Video recording is a breeze with Sanyo’s Xacti HD2000. As mentioned before, the controls are nicely positioned making it very easy to start and stop recording without too much movement when pressing the capture button. The video stabiliser helps with and handshaking and the zoom is a 16x advanced zoom. This is an upgrade from the 10x zoom on the Xacti HD1010.

    You can probably guess what I thought of video recording in low light!! Say no more!! In fact, I have to mention one thing though. There is no light/lamp for taking video in low light. Would have been a useful feature to include in this upgrade.

    Moving on! There are seven different video formats you can choose between and an additional setting to record voice only (the different formats can be seen in more detail on the Sanyo website). On the highest resolution (Full-HR 1920×1080 (60fps/24Mbps)) the video output is excellent. As you can imagine it take up a lot of memory though. Matt mentioned that he uses the HD1000 to record the unboxing videos and has it set to HD-SHQ 1280 x 720 (30 fps/9Mbps). You can see the quality in the unboxing videos is pretty good even though it’s at a lower setting.

    The most interesting video format is definitely the ‘Web’ format, or more commonly known as the slow motion format. It’s great fun to play about with an you can get some pretty amazing footage. Again, check Matt’s videos from the HD1010 as he’s got footage in there using this slow motion feature.

    One feature I really like is that you can take still pictures whilst recording video footage. This is definitely not a standard feature with camera/video camera devices.


    The Xacti HD2000 comes with a docking station where you can place the camera to charge, connect to a pc or connect to a TV. You can also charge the camera by plugging the charger straight into the bottom part of the grip so you don’t need to take the docking station with you if you don’t want to. There is also a remote control included that you can control the camera with and carry out almost all of the functions with from it.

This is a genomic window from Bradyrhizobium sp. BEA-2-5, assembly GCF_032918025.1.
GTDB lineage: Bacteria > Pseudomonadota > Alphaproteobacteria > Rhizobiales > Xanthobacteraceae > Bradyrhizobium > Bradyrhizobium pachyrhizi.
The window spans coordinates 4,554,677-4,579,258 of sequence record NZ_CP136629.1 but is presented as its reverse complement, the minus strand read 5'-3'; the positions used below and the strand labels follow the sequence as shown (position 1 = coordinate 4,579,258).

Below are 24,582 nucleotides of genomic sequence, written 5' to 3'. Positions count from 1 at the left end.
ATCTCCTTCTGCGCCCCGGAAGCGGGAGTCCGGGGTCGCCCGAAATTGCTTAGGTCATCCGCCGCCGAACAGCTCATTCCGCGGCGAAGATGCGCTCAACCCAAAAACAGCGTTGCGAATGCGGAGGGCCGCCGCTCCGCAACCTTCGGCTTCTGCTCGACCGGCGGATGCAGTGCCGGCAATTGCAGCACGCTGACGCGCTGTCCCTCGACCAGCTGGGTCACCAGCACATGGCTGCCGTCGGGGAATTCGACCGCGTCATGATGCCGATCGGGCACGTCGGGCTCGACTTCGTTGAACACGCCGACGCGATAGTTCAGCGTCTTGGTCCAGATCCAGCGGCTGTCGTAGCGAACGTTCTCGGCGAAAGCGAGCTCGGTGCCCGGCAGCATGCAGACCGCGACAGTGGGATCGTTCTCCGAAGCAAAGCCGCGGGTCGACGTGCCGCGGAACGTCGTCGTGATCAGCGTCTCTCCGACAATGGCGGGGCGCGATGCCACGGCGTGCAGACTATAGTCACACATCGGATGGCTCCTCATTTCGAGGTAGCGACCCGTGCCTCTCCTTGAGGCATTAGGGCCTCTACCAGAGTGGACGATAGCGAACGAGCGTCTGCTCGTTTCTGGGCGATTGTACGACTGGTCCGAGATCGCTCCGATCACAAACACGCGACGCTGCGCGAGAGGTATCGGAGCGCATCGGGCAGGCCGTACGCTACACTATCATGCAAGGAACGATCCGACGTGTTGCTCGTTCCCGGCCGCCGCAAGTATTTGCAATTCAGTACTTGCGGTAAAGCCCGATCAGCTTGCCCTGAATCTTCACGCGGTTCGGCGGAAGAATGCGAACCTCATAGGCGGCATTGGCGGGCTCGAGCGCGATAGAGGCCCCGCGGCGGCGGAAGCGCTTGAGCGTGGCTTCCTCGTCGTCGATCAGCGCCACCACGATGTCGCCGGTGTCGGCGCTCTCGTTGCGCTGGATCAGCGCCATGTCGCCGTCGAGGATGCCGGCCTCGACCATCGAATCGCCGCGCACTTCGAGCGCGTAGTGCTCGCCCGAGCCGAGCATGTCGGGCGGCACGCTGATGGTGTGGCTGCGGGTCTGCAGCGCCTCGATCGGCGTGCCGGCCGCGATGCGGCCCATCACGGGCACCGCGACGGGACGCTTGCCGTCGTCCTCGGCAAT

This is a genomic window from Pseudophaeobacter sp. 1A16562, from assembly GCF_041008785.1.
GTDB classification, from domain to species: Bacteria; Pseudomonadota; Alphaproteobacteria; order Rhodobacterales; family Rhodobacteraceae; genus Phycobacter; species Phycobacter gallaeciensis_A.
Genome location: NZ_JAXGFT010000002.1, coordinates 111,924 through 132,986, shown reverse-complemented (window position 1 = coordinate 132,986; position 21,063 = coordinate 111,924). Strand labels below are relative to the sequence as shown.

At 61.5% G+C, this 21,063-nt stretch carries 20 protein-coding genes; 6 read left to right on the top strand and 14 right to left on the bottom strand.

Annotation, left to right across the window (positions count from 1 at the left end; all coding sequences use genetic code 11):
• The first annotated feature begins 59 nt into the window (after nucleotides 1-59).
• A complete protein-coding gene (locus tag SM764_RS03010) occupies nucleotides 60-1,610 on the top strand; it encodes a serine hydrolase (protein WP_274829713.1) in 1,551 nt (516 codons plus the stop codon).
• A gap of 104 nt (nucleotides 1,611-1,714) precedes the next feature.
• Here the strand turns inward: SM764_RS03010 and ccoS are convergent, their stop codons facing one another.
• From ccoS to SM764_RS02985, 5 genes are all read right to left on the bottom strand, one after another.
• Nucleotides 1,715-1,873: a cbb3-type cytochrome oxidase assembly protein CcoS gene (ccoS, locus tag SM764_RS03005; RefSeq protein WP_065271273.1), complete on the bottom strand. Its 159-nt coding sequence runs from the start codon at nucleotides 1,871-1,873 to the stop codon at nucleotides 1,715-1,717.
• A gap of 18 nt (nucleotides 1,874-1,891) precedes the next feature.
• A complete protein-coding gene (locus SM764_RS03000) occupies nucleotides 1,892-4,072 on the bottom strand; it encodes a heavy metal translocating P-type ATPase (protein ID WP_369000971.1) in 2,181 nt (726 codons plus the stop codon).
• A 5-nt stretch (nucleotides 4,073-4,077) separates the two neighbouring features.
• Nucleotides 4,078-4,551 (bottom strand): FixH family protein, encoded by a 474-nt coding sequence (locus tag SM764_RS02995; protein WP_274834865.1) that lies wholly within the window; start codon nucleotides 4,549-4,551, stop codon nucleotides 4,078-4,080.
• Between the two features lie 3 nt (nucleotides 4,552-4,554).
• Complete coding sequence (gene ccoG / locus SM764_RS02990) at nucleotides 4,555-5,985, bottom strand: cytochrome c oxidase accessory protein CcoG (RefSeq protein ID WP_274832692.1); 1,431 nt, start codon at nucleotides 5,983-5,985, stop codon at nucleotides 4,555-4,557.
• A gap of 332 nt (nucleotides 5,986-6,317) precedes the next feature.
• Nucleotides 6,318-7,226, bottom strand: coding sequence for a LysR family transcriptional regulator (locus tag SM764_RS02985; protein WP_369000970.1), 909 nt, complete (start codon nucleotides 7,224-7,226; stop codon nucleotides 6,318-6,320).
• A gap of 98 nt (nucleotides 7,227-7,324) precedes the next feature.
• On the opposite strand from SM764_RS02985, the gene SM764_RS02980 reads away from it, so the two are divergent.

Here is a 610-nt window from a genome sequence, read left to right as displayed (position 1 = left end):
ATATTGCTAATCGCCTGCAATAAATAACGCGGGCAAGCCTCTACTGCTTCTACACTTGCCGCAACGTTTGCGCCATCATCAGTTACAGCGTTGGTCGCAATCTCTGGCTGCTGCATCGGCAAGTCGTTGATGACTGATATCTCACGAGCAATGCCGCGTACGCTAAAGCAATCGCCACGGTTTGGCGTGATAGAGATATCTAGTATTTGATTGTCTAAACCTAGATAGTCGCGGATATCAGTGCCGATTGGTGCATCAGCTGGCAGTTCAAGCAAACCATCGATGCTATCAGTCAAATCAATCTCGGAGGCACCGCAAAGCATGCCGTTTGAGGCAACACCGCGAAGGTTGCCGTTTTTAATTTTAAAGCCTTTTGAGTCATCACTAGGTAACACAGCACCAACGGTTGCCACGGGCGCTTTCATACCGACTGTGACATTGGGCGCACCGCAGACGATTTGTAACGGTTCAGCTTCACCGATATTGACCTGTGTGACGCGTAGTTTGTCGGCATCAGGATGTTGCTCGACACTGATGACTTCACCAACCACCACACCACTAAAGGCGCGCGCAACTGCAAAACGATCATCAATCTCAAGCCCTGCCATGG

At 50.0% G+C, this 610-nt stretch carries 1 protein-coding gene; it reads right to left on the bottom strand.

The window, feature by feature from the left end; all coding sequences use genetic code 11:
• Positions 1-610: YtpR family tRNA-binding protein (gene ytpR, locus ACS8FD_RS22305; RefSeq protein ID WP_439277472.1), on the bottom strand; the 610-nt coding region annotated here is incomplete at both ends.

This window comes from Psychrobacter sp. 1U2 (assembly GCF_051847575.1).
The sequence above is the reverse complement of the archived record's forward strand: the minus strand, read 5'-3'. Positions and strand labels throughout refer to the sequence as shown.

The CD ROM provided includes Nero 8 Essentials and Xacti Screen Capture 1. It also includes the instruction manual. (there is a hard copy one in the box too).

    The footage captured will play on recent versions of QuickTime, which most people already have installed on their PCs/Macs.



    The Xacti HD2000 has definitely impressed me. It’s compact and easy to use design makes it enjoyable to use and the quality is generally quite impressive (just don’t put me in any low light conditions!!)

    The fact that it’s just so simple to use makes it a great camera/video camera for anyone to use.

    The only thing that would really put anyone off would be the price. Whilst writing this review I checked out the price range that the Xacti HD2000 was selling for and it ranges from £400-£500. If you’re looking for a good camera to take still pictures with you could buy a pretty decent DSLR camera and even be given change from the money we’re taking about here.

    It’s a shame that the price is what’s letting this camera down as I did enjoy using it.



    Reviewed by: Emma

  • Posted in: Reviews

    About the Author:

    Loading Facebook Comments ...

    Post a Comment

    No Trackbacks.